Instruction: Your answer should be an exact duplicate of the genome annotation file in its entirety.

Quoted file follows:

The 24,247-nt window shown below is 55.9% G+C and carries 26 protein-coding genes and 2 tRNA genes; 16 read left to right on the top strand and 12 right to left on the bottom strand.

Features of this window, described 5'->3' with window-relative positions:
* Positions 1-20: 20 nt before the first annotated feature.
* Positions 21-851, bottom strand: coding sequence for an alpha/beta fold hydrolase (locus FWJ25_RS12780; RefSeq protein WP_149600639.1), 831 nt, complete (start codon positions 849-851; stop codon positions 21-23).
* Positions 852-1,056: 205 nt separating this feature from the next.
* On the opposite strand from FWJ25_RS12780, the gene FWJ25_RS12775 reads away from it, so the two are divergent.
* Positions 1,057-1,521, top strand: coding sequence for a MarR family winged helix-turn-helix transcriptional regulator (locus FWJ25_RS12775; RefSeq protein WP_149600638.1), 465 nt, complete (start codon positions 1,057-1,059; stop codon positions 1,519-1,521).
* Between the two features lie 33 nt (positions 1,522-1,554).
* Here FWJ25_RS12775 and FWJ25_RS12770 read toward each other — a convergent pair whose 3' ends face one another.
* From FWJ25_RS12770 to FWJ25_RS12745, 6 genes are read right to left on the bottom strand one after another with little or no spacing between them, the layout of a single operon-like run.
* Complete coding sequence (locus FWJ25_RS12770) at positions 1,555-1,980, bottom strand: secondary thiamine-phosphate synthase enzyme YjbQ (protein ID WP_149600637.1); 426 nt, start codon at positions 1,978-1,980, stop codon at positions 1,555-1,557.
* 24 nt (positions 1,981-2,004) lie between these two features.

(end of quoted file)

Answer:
The 24,247-nt window shown below is 55.9% G+C and carries 26 protein-coding genes and 2 tRNA genes; 16 read left to right on the top strand and 12 right to left on the bottom strand.

Features of this window, described 5'->3' with window-relative positions:
* Positions 1-20: 20 nt before the first annotated feature.
* Positions 21-851, bottom strand: coding sequence for an alpha/beta fold hydrolase (locus FWJ25_RS12780; RefSeq protein WP_149600639.1), 831 nt, complete (start codon positions 849-851; stop codon positions 21-23).
* Positions 852-1,056: 205 nt separating this feature from the next.
* On the opposite strand from FWJ25_RS12780, the gene FWJ25_RS12775 reads away from it, so the two are divergent.
* Positions 1,057-1,521, top strand: coding sequence for a MarR family winged helix-turn-helix transcriptional regulator (locus FWJ25_RS12775; RefSeq protein WP_149600638.1), 465 nt, complete (start codon positions 1,057-1,059; stop codon positions 1,519-1,521).
* Between the two features lie 33 nt (positions 1,522-1,554).
* Here FWJ25_RS12775 and FWJ25_RS12770 read toward each other — a convergent pair whose 3' ends face one another.
* From FWJ25_RS12770 to FWJ25_RS12745, 6 genes are read right to left on the bottom strand one after another with little or no spacing between them, the layout of a single operon-like run.
* Complete coding sequence (locus FWJ25_RS12770) at positions 1,555-1,980, bottom strand: secondary thiamine-phosphate synthase enzyme YjbQ (protein ID WP_149600637.1); 426 nt, start codon at positions 1,978-1,980, stop codon at positions 1,555-1,557.
* 24 nt (positions 1,981-2,004) lie between these two features.